Thursday, July 8, 2004

Power Browsing: Firefox and Amplify Light Up Drowsy Browser Technology

As you may have seen in recent headlines Microsoft's Internet Explorer browser has been under attack by many virus developers trying to exploit some of its programmable features, so when I read about Mozilla's new beta of its Firefox browser I decided to give it a download and a spin around the block. I was prepared to be disappointed, but instead I have been very pleased with some movement towards features that empower individuals as content collectors far more effectively than the moribund Internet Explorer has been doing for quite some time. The browser itself seems to be simple enough and relatively problem-free, but the highlight of Firefox is its powerful tab features that allows users to display entire folders of bookmarks in one fell swoop. For us it is a gift from above, as scanning the Web for headlines, etc. can be a real chore for analysts. In just a few days of getting used to its features I'd reckon it's shaved at least 15 percent off the time that it takes for our headline production - and also allows one to have several discrete browser windows open at any time, each tuned to a specific range of content requirements. Plugins and functionality extensions are available to bring Firefox up into a more functional state, but the tab feature alone is very much worth a try.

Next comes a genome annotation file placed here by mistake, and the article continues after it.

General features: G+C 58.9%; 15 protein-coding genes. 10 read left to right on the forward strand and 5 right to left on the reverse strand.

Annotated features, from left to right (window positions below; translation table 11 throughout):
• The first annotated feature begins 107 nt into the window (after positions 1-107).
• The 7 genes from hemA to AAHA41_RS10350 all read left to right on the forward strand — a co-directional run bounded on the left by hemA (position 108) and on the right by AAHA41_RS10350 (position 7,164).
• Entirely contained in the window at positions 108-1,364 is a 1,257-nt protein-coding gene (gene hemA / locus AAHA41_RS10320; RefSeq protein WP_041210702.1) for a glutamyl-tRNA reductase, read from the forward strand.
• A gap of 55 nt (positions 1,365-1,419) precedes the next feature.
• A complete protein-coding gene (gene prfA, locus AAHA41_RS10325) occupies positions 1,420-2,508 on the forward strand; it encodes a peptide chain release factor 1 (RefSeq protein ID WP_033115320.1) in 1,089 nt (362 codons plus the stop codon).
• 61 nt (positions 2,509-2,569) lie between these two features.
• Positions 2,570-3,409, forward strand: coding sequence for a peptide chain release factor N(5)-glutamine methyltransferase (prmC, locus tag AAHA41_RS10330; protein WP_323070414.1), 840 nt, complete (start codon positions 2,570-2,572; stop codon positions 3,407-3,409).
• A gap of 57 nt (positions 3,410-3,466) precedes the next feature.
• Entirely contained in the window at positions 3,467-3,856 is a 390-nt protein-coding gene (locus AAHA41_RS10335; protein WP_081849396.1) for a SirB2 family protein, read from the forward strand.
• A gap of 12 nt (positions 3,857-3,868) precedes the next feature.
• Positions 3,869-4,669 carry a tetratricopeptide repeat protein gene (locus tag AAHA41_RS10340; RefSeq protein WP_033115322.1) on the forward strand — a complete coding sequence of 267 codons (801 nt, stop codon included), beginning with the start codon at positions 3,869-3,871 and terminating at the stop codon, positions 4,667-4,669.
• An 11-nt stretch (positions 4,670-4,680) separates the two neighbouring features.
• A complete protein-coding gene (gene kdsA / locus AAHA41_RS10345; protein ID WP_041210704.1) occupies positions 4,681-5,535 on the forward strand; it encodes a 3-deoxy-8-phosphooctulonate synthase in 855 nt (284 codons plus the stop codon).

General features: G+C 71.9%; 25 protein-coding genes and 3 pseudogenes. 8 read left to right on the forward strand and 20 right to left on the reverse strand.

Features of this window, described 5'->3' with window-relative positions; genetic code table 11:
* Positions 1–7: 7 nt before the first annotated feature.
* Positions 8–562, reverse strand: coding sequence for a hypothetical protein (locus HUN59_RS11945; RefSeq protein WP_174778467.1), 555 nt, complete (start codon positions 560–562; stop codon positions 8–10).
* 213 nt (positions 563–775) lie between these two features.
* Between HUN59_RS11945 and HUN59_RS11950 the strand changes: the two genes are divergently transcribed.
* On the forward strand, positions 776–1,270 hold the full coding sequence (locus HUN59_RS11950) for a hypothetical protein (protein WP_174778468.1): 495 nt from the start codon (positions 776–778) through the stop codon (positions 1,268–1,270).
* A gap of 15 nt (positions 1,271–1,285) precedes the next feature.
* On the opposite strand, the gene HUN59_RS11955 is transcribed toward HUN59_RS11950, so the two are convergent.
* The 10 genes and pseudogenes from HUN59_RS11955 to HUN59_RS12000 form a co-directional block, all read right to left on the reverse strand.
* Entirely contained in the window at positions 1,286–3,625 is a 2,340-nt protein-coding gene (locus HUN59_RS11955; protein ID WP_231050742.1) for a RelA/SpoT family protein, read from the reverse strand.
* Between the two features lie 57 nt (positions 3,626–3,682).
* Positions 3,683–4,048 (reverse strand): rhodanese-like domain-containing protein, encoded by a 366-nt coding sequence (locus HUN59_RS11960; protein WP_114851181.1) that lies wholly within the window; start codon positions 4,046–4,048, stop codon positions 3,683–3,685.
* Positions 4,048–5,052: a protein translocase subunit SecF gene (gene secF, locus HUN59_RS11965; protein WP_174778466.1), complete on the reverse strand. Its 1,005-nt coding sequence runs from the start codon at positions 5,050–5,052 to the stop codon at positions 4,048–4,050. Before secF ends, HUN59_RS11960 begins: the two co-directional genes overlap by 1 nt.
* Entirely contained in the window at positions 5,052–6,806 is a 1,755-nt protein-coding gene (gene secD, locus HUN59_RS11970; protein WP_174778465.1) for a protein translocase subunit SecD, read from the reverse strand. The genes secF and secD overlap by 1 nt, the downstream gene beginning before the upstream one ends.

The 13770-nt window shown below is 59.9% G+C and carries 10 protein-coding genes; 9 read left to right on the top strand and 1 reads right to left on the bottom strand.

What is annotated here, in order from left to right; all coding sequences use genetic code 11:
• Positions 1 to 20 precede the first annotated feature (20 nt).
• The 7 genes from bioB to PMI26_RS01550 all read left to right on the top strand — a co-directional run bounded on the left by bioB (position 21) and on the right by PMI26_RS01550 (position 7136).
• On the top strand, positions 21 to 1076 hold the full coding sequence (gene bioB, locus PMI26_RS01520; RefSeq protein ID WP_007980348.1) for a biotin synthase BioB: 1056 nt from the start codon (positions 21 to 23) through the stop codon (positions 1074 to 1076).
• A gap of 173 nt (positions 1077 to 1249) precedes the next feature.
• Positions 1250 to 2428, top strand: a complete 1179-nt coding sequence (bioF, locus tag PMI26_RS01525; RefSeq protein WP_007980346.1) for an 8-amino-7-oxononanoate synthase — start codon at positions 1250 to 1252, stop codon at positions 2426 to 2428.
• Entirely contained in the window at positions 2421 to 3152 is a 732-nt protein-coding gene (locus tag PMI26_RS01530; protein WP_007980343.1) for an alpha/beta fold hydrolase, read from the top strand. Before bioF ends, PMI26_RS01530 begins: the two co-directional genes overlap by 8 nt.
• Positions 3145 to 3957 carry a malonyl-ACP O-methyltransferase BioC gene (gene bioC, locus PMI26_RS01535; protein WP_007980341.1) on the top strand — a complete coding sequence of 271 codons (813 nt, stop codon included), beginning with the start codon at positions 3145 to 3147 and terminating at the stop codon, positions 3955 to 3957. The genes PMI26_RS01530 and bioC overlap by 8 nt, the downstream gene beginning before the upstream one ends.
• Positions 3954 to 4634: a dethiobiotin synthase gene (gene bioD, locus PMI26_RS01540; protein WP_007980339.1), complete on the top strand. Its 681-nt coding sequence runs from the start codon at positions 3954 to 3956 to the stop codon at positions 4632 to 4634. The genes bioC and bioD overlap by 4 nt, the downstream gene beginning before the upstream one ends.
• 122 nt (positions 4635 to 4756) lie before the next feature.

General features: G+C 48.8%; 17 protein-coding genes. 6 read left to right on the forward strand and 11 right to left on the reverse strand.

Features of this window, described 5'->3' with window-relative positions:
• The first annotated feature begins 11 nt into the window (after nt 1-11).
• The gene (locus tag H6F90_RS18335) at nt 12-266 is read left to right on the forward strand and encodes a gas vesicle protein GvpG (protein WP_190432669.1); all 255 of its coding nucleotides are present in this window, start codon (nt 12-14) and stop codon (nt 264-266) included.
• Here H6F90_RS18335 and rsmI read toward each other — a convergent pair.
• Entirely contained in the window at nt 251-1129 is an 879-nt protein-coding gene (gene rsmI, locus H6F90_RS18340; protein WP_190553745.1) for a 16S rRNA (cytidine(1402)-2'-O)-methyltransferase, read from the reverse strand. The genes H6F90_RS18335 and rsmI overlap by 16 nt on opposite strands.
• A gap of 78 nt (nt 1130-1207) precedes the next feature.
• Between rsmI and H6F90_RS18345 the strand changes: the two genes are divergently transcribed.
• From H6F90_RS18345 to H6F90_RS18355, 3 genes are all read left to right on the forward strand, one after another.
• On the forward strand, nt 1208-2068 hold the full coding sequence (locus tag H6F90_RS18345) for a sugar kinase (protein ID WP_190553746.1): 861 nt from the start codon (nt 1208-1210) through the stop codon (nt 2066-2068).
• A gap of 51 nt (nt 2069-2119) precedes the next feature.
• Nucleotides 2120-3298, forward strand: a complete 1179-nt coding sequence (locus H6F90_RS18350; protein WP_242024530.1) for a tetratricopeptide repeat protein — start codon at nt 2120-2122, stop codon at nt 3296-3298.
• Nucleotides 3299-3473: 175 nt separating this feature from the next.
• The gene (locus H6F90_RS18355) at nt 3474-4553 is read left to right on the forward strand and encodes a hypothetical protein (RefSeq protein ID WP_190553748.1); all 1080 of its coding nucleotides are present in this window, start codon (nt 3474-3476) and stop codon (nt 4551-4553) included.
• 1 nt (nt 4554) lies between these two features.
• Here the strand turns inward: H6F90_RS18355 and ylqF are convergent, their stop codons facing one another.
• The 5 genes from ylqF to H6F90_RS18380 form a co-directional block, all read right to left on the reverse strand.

On a more advanced note, The New York Times noted the debut of Amplify, LLC's new Web page content collection facility that allows a novice to compose custom Web pages out of text, graphics and other digital objects collected from Web pages. A simple download and registration hook one in to a toolbar gizmo that doesn't get in the way of typical browsing; when one wants to clip something into an "amp" page, just click on an icon, highlight the item (it's pretty intelligent about tables, style sheets and other Web page elements) and drop it into an "amp". Resizing and adjusting page layouts for amps is pretty simple, as well. Emailing someone an amp link makes it simple to help people get a handle on a wide range of content, and a community site at Amplify's home makes it easy for people to share their amps with one another in a blogging fashion. It's still a little buggy - my test of a clip from our headlines and weblog pages failed to save due to the software thinking that it was some erroneously huge quantity of data - and some of the features look and act kind of klunky, but conceptually it's a winner. People don't want to wait for I.T. people to put together content in the way that they want to use it for purposes both complex and simple. Think of Firefox's tabs as the simple and yet heretofore missing realtime content folder and Amplify as scissors and paste for scrapbook makers. It's amazing how just a little bit of technology made with humans in mind can brighten up content experiences so easily.
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